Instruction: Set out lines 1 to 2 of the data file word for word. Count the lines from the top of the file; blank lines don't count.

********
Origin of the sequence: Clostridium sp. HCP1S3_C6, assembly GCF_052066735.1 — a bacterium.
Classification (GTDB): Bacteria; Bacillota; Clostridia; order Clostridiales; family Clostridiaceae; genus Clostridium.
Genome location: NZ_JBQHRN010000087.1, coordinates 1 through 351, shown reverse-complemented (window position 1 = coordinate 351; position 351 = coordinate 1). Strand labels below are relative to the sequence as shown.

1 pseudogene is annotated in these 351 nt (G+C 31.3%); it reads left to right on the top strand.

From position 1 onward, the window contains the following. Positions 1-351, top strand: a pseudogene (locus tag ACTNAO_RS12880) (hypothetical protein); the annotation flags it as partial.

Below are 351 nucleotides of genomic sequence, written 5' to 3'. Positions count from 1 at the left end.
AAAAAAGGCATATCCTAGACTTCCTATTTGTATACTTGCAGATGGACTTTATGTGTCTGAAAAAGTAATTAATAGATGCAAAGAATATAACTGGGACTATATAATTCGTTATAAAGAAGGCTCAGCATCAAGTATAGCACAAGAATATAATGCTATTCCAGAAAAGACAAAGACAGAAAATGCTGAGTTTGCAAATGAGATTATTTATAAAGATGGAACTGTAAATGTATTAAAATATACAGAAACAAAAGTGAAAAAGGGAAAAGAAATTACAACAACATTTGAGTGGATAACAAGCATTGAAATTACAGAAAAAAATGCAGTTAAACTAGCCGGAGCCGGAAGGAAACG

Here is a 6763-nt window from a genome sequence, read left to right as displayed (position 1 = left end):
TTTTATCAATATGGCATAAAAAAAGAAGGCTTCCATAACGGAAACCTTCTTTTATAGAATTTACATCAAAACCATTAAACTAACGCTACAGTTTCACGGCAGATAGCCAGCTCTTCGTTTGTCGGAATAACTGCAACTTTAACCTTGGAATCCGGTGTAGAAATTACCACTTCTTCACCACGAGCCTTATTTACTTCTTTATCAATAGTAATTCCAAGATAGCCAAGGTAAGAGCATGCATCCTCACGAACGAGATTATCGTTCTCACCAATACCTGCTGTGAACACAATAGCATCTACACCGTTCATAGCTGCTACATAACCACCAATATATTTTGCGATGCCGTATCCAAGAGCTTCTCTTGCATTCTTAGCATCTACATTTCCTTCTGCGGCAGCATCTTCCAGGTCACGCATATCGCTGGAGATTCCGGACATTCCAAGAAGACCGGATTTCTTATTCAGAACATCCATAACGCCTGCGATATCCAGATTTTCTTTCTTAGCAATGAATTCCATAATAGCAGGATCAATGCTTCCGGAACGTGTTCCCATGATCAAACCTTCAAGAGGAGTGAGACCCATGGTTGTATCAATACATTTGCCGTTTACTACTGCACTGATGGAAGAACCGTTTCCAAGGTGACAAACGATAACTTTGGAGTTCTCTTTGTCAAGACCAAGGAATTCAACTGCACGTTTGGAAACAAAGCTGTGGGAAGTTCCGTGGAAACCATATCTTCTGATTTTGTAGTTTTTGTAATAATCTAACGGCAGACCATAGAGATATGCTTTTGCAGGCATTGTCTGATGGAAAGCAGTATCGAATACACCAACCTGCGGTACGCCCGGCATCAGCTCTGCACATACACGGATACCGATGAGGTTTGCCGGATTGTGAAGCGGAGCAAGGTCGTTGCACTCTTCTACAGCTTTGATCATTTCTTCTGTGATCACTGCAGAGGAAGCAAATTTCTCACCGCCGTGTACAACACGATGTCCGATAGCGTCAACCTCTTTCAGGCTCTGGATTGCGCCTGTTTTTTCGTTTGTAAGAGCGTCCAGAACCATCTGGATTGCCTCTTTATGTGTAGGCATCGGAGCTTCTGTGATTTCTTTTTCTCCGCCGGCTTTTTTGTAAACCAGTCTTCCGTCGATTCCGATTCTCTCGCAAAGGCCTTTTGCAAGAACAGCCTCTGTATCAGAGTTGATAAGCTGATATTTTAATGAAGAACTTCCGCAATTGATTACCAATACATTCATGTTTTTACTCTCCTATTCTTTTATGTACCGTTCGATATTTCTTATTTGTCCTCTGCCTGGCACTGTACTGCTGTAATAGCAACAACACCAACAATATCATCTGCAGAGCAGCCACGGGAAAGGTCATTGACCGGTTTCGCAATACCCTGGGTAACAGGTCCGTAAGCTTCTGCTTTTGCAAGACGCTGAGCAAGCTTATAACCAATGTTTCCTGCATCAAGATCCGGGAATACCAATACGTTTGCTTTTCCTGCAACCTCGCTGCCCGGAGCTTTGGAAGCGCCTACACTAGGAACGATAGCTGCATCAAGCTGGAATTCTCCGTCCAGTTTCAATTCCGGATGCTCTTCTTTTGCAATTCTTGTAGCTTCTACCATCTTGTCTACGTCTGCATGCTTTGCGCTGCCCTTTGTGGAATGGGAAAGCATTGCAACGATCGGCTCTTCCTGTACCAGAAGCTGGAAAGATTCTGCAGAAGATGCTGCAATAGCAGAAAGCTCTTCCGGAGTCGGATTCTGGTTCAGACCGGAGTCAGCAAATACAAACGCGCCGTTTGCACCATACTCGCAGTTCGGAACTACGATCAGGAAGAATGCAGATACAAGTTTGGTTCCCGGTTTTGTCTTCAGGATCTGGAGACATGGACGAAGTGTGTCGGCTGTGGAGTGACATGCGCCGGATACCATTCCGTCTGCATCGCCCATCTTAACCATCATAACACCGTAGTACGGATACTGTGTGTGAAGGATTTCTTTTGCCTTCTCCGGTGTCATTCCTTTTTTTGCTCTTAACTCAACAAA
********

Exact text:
Origin of the sequence: Clostridium sp. HCP1S3_C6, assembly GCF_052066735.1 — a bacterium.
Classification (GTDB): Bacteria; Bacillota; Clostridia; order Clostridiales; family Clostridiaceae; genus Clostridium.